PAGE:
Cambridge Legal Essays: Written in Honour of and Presented to Doctor Bond, Professor Buckland, and Professor Kenny
Sir Percy Henry Winfield, Arnold Duncan McNair Baron McNair
Harvard University Press, 1926 - Law - 331 pages
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appears applied authority Bartolists bishop breach Cambridge Canon laws canonists cause of action Chancery Church cited claim College Common Bench common law compensation consequences contract conveyancing Court Court of Chancery court of equity damages decision defendant doctrine duty ecclesiastical England English Law estates Europe evidence existence fact foreign Francis fraud German Gierke Grotius Grounds and Rudiments held Hittite idea influence interests International Law judges judgment jurisdiction Jurisprudence Justice Justinian land law of nature lawyers legal growth legal humanists legislation liability Lord maxims of equity medieval ment middle age modern national jurists native laws negligence notaries original Parliament penalties person plaintiff Polemis practice Principles of Equity private law Professor question reason Reception recognised reference regnal Renaissance Roman and Canon Roman Law Romanists rule scriveners seems Serjeants settlement sixteenth century statute texts to-day tort XII Tables
Page 216 - If a man shall deliver unto his neighbour money or stuff to keep, and it be stolen out of the man's house; if the thief be found, let him pay double.
Page 48 - ... (b) Any act, deed, will, contract, obligation, or liability affecting land or hereditaments situate within the jurisdiction, is sought to be construed, rectified, set aside, or enforced in the action; or (c) Any relief is sought against any person domiciled or ordinarily resident within the jurisdiction...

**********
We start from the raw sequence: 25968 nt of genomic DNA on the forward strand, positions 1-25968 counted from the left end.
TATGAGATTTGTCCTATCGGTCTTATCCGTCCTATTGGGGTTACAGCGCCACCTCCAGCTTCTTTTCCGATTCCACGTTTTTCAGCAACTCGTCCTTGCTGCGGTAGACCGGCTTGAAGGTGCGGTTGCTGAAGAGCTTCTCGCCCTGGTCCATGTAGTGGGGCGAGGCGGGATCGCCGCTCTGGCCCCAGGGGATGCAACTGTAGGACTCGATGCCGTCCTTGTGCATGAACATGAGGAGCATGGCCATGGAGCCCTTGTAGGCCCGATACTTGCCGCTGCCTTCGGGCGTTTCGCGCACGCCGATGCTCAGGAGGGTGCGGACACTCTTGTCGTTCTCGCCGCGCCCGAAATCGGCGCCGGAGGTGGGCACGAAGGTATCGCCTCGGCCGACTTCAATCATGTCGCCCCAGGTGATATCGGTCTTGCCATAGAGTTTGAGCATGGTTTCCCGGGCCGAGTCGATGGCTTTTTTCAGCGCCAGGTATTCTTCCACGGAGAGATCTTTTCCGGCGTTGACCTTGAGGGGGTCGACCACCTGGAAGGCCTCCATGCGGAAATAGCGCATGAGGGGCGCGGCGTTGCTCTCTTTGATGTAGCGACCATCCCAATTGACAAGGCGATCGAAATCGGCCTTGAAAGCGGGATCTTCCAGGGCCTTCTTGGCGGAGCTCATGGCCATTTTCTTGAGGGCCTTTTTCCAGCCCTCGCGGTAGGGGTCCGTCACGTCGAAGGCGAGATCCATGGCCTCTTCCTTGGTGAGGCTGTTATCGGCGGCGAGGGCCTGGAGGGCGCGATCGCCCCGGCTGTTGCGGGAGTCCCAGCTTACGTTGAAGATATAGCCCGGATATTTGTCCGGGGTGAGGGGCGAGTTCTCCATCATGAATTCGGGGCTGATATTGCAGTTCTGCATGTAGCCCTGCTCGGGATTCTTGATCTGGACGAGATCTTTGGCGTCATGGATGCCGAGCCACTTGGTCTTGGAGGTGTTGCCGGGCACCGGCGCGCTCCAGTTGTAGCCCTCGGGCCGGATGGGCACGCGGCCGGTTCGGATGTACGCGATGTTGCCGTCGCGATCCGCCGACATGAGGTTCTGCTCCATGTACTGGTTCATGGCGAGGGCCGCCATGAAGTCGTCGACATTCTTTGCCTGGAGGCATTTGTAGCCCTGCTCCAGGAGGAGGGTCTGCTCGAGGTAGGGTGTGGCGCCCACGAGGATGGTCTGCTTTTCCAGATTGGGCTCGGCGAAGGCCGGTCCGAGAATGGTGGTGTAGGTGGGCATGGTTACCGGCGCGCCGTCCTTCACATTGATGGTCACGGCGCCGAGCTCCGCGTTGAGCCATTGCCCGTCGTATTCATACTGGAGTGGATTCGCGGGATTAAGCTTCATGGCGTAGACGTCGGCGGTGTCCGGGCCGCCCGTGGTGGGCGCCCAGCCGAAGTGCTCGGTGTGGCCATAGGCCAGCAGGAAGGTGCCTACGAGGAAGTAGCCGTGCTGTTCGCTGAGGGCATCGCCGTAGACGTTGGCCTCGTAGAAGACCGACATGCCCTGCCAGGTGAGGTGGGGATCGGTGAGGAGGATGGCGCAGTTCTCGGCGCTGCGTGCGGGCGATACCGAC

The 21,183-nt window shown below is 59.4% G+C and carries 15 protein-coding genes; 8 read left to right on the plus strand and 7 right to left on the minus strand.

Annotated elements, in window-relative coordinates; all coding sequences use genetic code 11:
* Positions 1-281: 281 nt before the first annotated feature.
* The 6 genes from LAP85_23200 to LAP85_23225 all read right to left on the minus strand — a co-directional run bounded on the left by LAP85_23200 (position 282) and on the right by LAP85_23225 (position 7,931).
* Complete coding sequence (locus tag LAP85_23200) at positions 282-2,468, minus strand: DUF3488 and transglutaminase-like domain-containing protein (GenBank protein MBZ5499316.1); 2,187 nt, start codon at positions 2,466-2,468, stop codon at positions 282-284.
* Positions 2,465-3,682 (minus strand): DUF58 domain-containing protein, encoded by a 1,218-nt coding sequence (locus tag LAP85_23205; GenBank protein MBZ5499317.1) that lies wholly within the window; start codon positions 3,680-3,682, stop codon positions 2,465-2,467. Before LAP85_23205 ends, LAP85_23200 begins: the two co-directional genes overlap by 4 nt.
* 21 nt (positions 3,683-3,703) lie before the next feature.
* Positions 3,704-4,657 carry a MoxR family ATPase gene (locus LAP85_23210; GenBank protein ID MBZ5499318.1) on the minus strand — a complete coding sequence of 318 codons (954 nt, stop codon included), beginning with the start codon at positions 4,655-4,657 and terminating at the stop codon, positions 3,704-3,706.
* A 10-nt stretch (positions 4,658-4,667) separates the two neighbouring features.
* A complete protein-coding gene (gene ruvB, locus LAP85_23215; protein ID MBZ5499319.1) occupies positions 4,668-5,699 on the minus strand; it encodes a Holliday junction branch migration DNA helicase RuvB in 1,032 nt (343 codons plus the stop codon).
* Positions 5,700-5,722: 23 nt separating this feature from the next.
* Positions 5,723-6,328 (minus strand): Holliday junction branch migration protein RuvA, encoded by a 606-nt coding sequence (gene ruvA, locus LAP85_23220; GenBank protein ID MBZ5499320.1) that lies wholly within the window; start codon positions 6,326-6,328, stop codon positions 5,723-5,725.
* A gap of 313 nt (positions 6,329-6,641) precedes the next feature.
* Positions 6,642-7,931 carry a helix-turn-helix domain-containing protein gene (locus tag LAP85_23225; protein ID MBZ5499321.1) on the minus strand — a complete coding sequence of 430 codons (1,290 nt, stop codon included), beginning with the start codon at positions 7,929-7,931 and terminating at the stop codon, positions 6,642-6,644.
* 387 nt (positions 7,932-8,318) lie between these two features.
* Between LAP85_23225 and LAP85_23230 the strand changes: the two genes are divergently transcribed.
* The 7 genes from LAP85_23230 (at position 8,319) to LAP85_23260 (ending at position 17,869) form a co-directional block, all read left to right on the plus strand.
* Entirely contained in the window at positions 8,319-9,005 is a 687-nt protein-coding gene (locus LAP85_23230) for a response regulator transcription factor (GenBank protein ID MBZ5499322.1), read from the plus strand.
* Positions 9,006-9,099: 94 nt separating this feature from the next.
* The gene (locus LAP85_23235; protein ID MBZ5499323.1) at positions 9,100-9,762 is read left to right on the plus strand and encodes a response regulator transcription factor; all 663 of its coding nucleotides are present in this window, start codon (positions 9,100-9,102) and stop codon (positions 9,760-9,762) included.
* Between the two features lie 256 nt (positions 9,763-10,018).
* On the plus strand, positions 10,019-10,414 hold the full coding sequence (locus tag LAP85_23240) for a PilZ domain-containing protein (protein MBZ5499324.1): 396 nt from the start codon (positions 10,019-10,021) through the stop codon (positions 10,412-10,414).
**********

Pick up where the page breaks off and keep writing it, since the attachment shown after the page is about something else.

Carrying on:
Page 118 - There is no absolute or intrinsic negligence, it is always relative to some circumstances of time, place, or person.
Page 174 - For I saw prevailing throughout the Christian world a license in making war of which even barbarous nations would have been ashamed, recourse being had to arms for slight reasons or no reason; and, when arms were once taken up, all reverence for divine and human law was thrown away, just as if men were thenceforth authorized to commit all crimes without restraint.
Page 134 - All that can be said with any degree of certainty is that the...
Page 298 - I mean those cases where a person within whose special province it lay to know a particular fact, has given an erroneous answer to an inquiry made with regard to it by a person desirous of ascertaining the fact for the purpose of determining his course accordingly, and has been held bound to make good the assurance he has given.
Page 82 - I did not know a great deal that she has not the least notion of yet. How long ago it is, aunt, since we used to repeat the chronological order of the kings of England, with the dates of their accession, and most of the principal events of their reigns ! " "Yes," added the other; "and of the Roman emperors as low as Severus; besides a great deal of the heathen mythology, and all the metals, semi-metals, planets, and distinguished philosophers.
Page 263 - If the plaintiff has a right, he must of necessity have a means to vindicate and maintain it, and a remedy if he is injured in the exercise or enjoyment of it; and indeed it is a vain thing to imagine a right without a remedy; for want of right and want of remedy are reciprocal.